United States District Court, W.D. Washington, Tacoma
JOHN E. BETTYS, Plaintiff,
KEVIN W. QUIGLEY, et al., Defendants.
ORDER ON PLAINTIFF'S MOTION FOR LEAVE TO FILE
EXCESS PAGES AND FOR AN EXTENSION
Richard Creatura, United States Magistrate Judge
U.S.C. § 1983 civil rights matter has been referred to
the undersigned Magistrate Judge pursuant to 28 U.S.C.
§§ 636 (b)(1)(A) and (B) and Local Magistrate Judge
Rules MJR 1, MJR 3, and MJR 4. This matter is before the
Court on plaintiff's motion for leave to file excess
pages and motion to enlarge time for the filing of his
response to defendants' motion for summary judgment. Dkt.
125. Defendants object. Dkt. 126.
on November 3, 2017, this Court granted defendants'
motion for leave to file excess pages in support of their
motion for summary judgment. See Dkt. 115. Because
plaintiff automatically receives “an equal number of
additional pages, ” plaintiff's motion currently
before the Court requesting additional pages to respond is
unnecessary. See Local Rules WAWD Civil Rule
7(f)(4). Defendants received and utilized 16 additional pages
for their motion, and plaintiff automatically receives the
same amount of pages for his brief in opposition. See
id. To the extent that plaintiff may be seeking more
additional pages beyond the additional 16 pages, and seeks to
file a response longer than defendants' motion,
plaintiff's motion is denied. See Dkt. 125.
also requests additional time to respond to defendants'
long motion for summary judgment. Defendants complain that
plaintiff did not contact them to request an extension, and
that he declined to enter into an agreed briefing schedule
with them. See Dkt. 126, p. 2. Although defendants
also contest plaintiff's contention that he is a
“mere ‘pro se' layman of law struggling to
respond, ” plaintiff actually is proceeding pro se and
is not an attorney. For this reason, because defendants'
motion is very long, and to give plaintiff a fair opportunity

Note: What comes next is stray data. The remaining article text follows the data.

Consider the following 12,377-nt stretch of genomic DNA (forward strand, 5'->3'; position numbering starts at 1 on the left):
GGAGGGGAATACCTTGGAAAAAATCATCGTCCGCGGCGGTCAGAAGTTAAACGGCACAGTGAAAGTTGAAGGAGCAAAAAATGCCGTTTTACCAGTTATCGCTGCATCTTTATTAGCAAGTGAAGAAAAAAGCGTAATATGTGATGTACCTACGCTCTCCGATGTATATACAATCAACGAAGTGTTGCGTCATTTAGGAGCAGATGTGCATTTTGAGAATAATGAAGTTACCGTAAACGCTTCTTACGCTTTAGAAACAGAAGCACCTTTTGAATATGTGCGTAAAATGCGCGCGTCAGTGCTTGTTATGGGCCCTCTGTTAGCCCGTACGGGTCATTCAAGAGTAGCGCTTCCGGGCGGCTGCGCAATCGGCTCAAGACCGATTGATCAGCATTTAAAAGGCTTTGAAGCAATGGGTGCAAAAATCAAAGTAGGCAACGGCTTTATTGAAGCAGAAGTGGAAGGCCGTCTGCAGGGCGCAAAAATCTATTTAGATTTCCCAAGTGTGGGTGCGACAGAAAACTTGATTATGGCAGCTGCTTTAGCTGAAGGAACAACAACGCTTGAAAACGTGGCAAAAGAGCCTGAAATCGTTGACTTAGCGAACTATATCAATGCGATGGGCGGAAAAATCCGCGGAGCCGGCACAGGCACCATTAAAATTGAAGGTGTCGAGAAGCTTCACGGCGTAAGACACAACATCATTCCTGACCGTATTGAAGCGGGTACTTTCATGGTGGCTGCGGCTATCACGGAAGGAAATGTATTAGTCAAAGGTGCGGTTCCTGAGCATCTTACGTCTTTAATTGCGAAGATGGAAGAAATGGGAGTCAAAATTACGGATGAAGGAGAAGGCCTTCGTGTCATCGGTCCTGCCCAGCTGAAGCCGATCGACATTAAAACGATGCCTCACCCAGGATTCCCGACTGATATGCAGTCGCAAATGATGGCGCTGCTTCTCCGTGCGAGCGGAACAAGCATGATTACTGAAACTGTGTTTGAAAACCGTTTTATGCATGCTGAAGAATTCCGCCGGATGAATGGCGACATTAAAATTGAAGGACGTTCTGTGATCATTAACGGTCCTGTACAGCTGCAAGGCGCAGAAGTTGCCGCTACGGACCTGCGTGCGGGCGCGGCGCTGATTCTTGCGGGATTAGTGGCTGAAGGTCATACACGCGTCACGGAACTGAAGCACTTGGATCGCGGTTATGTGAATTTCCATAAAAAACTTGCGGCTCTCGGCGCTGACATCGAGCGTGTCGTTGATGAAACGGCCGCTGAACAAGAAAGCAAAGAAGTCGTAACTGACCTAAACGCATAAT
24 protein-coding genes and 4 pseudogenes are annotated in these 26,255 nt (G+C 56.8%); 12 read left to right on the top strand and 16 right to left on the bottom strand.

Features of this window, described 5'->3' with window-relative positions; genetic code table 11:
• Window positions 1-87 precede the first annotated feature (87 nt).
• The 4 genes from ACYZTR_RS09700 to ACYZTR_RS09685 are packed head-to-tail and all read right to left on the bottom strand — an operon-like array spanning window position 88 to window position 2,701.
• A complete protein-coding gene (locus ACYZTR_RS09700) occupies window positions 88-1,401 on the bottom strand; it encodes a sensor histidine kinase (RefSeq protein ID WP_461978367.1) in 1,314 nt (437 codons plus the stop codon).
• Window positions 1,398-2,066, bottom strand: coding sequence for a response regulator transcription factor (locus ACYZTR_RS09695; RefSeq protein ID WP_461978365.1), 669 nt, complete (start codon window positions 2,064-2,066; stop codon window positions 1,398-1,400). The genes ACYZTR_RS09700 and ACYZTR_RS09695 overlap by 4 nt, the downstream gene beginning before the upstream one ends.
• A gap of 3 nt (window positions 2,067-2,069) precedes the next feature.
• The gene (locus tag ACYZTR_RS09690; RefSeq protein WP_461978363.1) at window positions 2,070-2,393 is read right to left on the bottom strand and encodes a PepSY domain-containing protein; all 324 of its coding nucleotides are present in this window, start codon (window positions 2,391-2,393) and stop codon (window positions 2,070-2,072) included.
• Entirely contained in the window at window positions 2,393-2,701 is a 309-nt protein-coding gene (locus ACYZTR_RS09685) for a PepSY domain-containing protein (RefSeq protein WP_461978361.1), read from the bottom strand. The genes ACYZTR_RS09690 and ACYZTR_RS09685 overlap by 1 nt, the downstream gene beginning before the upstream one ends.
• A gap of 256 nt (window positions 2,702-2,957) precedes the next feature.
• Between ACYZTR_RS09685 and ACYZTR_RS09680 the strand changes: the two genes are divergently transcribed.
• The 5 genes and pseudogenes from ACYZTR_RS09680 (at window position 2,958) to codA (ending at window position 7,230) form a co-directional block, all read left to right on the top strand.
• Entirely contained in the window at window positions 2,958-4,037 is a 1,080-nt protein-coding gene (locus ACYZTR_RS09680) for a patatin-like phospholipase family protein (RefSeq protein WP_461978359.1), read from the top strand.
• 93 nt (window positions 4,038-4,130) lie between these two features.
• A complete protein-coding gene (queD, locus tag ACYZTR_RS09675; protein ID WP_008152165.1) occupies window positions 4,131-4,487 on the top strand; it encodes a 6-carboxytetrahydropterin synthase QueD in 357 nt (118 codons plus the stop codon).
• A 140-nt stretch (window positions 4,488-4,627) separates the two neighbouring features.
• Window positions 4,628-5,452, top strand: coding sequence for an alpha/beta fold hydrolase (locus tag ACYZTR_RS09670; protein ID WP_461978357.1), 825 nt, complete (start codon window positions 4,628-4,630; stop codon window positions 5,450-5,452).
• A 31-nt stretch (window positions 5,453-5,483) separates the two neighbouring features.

to respond to defendants' motion, plaintiff's motion
for an extension is granted. Defendants also are provided an
extension for their reply, as requested.
underlying § 1983 action alleging unconstitutional
conditions of confinement raises various issues, such as the
allegation that plaintiff receives less Sexual Offender
Treatment Program (“SOTP”) hours of treatment
while he is being civilly detained as a Sexually Violent
Predator (“SVP”) than is provided to prisoners.
See Dkt. 82, ¶ 4.2. In addition to his
allegations regarding insufficient SOTP treatment, plaintiff
also presents multiple various other types of allegations.
See, e.g., Id. at ¶ 4.17.
in their motion for leave to file an overlength brief, argued
that plaintiff's numerous claims “go into detail
regarding numerous aspects of daily living at the Special
Commitment Center, ” and that they believed it would
“be necessary to exceed the page limit to address these
claims sufficiently to provide the Court with a roadmap to
reaching a decision.” Dkt. 114. The Court found
defendants' argument to be persuasive, granted their
motion, and they subsequently filed a 40 page motion.
See Dkt. 117.
plaintiff, proceeding pro se, seeks 9 additional days in
which to respond to defendants' motion, until December
20, 2017. See Dkt. 125. Plaintiff contends that he
is “a mere ‘pro se' layman of law struggling
through extensive discovery documentation, case-law histories
and witness declarations, without any formal legal training
to assist him in timely preparing meaningful responsive legal
pleadings.” Id. at 3. Although this
self-characterization is disputed, the Court finds it to be
persuasive. Plaintiff also indicates that he “must
complete obtaining declaratory evidence from all relevant
witnesses himself, in addition to researching relevant
case-law in response to the defense counsel's over-length
motion . . . .” Id. at 2-3. This argument,
too, the Court finds persuasive.
order to serve the interests of justice and facilitate a full
and fair opportunity for plaintiff to present his position,
the Court grants plaintiff's motion for an extension
until December 20, 2017. Defendants complain that they will
be prejudiced by such an extension, noting that they likely
will not receive plaintiff's brief until after the
Christmas holiday, and they have other briefs due and some
counsel will be out of the office. See Dkt. 126. To
alleviate these time constraint issues that granting
plaintiff's motion may cause defendants, defendants'
request that if his motion is granted that they also be
granted an extension (until January 5, 2018) to file their
reply, is granted.
reasons stated herein, the Court hereby orders that
plaintiff's Motion for extension of time is
GRANTED. Dkt. 125. His motion to file excess
pages is DENIED.
response brief, with a maximum of 16 additional pages, is due
on December 20, 2017. Defendants' reply brief is due on
January 5, 2018. The Clerk's office ...